A Helping Hand…cApitaLisaTioN

I tend to find when I’ve read a book which has been a tad economic, let’s say, with the time spent on editing/proofreading (ahem!), that it’s not one particular aspect of punctuation or grammar. No…it’s the full Monty. I am going to need a shatterproof, iron-clad Kindle soon—it can’t take me hurling it at the wall in exasperation for very much longer.

So, having tackled apostrophes, semi-colons, ellipses, dashes and the that/which debate, let’s have a go at capitalisation, which seems to fox people. Like so many other cast members in the screenplay of punctuation characters, we could go on forever, so I’ll try and cover the basics in this limited space.

The best thing to try and remember is: don’t use a capital letter for a common noun unless it is absolutely essential.

Professions are not capitalised and, therefore, professor, doctor, senator, detective, president, etc., are in lowercase, unless they are followed by a proper name, or you are addressing a person in that profession:

Stephen Hise is an illustrious professor of literature but I asked Professor Chris James for some advice on how to time-travel

and

“I’d like to attend your lecture on how to be a best-selling author, Professor,” said Carol

Barack Obama is the president of the United States but I watched the inauguration of President Obama on television.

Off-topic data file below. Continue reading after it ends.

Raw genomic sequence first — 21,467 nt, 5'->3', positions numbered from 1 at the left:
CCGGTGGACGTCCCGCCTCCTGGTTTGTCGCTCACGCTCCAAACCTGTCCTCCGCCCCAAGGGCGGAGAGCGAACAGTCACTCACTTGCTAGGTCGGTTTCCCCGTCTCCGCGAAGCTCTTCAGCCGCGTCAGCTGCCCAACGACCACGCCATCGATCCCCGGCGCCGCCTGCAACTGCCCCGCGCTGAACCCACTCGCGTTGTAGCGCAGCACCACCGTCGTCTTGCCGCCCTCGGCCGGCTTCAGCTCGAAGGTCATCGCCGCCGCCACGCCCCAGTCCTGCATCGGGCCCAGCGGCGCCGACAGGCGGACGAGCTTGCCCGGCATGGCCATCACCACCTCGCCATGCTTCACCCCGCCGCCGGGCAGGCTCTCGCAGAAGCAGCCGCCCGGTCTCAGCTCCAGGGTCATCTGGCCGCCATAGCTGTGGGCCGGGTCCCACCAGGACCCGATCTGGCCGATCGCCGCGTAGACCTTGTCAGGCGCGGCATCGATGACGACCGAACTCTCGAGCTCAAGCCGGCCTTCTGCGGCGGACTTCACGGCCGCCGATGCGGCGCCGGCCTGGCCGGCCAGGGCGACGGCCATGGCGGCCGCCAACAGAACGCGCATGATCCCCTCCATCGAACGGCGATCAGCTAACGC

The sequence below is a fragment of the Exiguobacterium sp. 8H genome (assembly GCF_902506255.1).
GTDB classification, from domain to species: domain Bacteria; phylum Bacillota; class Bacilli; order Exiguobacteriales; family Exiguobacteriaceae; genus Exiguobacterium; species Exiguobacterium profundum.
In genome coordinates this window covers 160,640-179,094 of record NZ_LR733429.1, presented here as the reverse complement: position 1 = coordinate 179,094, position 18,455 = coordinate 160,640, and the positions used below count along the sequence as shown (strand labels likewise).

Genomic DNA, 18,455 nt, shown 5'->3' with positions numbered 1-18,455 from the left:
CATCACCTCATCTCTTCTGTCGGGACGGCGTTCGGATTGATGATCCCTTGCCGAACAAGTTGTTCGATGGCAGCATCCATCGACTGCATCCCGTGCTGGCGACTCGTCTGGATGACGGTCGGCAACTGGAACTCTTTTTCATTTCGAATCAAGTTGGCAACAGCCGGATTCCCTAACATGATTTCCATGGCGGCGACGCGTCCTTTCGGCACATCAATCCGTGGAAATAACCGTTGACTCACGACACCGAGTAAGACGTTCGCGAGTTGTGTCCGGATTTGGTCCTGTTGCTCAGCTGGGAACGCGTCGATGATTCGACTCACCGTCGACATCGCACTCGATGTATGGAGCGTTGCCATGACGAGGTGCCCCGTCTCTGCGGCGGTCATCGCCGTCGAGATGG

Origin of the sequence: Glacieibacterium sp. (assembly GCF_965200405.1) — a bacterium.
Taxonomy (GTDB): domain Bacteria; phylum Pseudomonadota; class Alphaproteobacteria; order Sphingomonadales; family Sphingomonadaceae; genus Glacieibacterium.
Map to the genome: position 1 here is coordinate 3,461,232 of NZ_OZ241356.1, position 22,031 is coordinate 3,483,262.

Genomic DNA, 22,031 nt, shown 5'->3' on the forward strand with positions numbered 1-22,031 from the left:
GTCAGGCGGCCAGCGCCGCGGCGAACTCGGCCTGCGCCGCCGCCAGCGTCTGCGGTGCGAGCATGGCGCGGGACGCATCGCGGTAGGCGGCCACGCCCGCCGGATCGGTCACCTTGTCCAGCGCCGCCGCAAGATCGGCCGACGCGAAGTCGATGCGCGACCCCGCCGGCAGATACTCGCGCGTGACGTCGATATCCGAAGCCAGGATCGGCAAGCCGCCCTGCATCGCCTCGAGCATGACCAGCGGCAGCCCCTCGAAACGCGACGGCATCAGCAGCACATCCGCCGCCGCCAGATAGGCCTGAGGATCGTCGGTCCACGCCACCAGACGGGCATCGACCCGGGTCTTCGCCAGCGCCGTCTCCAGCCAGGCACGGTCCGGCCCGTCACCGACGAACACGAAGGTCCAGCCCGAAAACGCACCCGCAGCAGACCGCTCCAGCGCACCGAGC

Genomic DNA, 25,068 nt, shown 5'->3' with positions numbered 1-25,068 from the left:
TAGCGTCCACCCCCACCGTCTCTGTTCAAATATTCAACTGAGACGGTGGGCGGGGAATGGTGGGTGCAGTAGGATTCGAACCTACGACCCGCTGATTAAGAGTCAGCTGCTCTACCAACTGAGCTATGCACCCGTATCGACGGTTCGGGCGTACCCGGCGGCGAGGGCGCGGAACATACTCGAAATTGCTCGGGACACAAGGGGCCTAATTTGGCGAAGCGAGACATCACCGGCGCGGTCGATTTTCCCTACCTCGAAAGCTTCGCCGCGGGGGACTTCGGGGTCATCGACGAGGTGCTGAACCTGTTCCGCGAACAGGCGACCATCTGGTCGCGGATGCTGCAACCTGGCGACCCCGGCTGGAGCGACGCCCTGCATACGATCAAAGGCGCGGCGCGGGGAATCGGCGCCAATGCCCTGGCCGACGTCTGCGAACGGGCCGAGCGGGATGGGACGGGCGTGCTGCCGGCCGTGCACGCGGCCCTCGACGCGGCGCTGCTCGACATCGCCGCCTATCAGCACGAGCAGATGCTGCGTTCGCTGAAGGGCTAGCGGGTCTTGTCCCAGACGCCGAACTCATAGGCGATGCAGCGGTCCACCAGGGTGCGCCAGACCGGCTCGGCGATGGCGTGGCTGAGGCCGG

David Cameron, the prime minister of England but Prime Minister David Cameron

Elizabeth is the queen of England but Prince Philip and Queen Elizabeth attended the opening ceremony of the Olympic games.

Similarly, relatives:

My mum, my aunt, my dad and my uncle came to my birthday party.

My mum, Auntie Jane, Uncle Arthur and my brother all went to the cinema.

“Did you find my Kindle anywhere, Mum, when you were tidying my bedroom?”

Seasons, school subjects (physics/geography/biology) are not capitalised, but languages are. However: I studied French literature at university.

When pertaining to a country, use a capital letter, ie, when it is, quite literally, for example, of France, of Germany. But venetian blinds do not necessarily come from Venice.

‘government’ and ‘parliament’ are not capitalised unless you are talking about the Government and the Parliament (i.e. a specific government/parliament).